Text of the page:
Stable-isotope labeling with HCHO and DCDO was done according to Hsu et al. (2003), with some changes. Peptides (2.25 μg) from each sample were dried down and resuspended with 100 μL labeling buffer (75% ACN, 25 mm MES-KOH, pH 5.5). The peptides were labeled by adding 2 μL of 20% HCHO or DCDO and 1 μL of 260 mm sodium cyanoborohydride, followed by incubation at room temperature for 45 min. The reactions were stopped by adding 1 μL of 4% NH4OH. The HCHO- or DCDO-labeled peptides from different treatments were mixed, dried down, and desalted using C18 microcolumns (Gobom et al., 1999). Peptides were eluted with 95% ACN and 5% FA, dried down, and resuspended in 5% FA for analysis. These mixtures of HCHO- and DCDO-labeled proteomes were analyzed for quantification in MS mode in the Q-TOF1. The area of the peptides was calculated using MassLynx 4.0, followed by normalizing the ratio of the total area of heavy and light isotope-labeled peptides to 1. The area of peptides originating from the same sequence (i.e. different charge states, oxidized Met, and, in a few cases, partially labeled peptides) were added together before calculating ratios between the different treatments to avoid biasing the quantification to a particular peptide. Peptide ratios that were outliers were removed and protein averages calculated. The average and sd of the two replicates were calculated (listed in Tables I and andII;II; for more detail, see Supplemental Table II). Significant change in accumulation levels required that the average ratio (HL/dark, dark/control, or HL/control) was <0.75 sd or >1.33 + 1 sd.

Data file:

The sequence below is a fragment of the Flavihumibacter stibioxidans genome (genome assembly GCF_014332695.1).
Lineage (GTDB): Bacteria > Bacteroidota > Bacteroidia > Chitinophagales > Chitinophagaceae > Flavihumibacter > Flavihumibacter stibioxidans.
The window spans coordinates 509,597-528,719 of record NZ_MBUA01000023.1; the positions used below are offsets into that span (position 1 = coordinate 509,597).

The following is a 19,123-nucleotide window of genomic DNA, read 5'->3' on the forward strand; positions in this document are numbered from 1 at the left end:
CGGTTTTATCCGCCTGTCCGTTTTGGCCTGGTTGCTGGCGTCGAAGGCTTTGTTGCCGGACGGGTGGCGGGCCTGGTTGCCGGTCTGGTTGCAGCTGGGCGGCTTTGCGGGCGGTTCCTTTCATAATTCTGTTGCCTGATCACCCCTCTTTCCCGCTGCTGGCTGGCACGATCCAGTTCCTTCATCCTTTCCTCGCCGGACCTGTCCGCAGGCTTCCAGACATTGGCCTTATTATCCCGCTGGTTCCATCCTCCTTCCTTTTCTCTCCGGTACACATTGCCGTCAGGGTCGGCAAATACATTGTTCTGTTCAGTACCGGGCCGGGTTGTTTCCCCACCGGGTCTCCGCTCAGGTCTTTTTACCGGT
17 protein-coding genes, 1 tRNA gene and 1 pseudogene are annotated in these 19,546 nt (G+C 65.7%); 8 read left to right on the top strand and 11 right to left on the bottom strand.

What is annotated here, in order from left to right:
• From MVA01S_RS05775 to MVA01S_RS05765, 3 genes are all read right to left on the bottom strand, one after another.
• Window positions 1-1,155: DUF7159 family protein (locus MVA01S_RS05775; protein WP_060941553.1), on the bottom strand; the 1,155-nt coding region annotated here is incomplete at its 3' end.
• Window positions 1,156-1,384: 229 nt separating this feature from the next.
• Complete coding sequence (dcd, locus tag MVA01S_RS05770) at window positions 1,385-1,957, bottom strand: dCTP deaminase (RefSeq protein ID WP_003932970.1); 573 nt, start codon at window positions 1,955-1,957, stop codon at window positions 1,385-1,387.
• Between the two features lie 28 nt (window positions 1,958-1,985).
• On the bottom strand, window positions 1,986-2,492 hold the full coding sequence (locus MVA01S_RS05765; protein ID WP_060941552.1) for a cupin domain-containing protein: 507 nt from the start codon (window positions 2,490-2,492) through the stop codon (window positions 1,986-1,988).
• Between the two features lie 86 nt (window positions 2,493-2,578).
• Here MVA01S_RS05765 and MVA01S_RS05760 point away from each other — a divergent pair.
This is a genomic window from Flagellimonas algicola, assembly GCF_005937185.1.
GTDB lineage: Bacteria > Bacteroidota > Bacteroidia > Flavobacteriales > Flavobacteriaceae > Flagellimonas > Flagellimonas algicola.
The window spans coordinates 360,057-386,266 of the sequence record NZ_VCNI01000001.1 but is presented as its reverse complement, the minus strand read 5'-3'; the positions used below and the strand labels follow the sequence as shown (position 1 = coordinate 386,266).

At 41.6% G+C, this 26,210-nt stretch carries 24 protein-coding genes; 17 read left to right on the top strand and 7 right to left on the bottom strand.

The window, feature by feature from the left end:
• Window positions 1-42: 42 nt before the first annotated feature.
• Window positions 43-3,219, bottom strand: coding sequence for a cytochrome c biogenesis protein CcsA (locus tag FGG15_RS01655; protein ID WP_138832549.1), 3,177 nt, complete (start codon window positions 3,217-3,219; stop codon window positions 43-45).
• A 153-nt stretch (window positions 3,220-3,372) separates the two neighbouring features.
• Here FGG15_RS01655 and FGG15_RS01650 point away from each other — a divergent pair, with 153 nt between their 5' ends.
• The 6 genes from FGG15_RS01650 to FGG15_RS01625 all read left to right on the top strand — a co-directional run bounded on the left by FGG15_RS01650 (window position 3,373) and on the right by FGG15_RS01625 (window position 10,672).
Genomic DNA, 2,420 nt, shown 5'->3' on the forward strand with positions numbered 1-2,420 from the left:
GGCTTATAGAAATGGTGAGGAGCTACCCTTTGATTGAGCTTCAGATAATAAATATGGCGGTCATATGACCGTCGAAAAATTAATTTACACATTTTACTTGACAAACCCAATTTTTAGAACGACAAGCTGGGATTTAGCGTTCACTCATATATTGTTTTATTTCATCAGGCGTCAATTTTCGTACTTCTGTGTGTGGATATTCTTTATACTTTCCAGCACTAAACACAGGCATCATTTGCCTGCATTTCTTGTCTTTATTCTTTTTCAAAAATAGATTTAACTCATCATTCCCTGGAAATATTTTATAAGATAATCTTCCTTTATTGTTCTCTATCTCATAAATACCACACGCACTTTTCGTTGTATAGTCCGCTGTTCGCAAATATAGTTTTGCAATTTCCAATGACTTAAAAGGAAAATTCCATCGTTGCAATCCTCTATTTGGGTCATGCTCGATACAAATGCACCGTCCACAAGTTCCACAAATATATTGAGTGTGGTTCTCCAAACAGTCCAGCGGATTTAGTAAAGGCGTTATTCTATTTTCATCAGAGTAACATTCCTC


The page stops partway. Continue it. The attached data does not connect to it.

Plastid Proteome Database

The construction of the Plastid Proteome Database (PPDB; http://ppdb.tc.cornell.edu) was originally described by Friso et al. (2004). The PPDB interface was improved, curated information was added, and search functions expanded since its inception in 2004. Mascot scores, number of matching peptides, and highest peptide score for each identification as well as functional classification are listed. Ambiguous identifications of members of multigene families can be directly viewed in PPDB.

Supplementary Material

Supplemental Data:

Acknowledgments

We thank Dr. Daniel Ripoll for theoretical analysis and homology modeling of the ABC1 kinases and Dr. Susan McCouch for providing rice seeds. We also thank Andrea Rudella for providing material of the clpr2-1 mutant, both Andrea Rudella and Dr. Giulia Friso for help with repair and optimization of the CapLC-Q-TOF, and Dr. Wojciech Majeran and Heidi Rutschow for assistance with gels and helpful discussions.

Notes

1This work was supported by grants from the U.S. Department of Agriculture (USDA-Biochemistry; grant no. 2003–35100–13579) and New York Science and Technology and Research to K.J.v.W.

The author responsible for distribution of materials integral to the findings presented in this article in accordance with the policy described in the Instructions for Authors (www.plantphysiol.org) is: Klaas J. van Wijk (ude.llenroc@53vk).

[W]The online version of this article contains Web-only data.

Article, publication date, and citation information can be found at www.plantphysiol.org/cgi/doi/10.1104/pp.105.076083.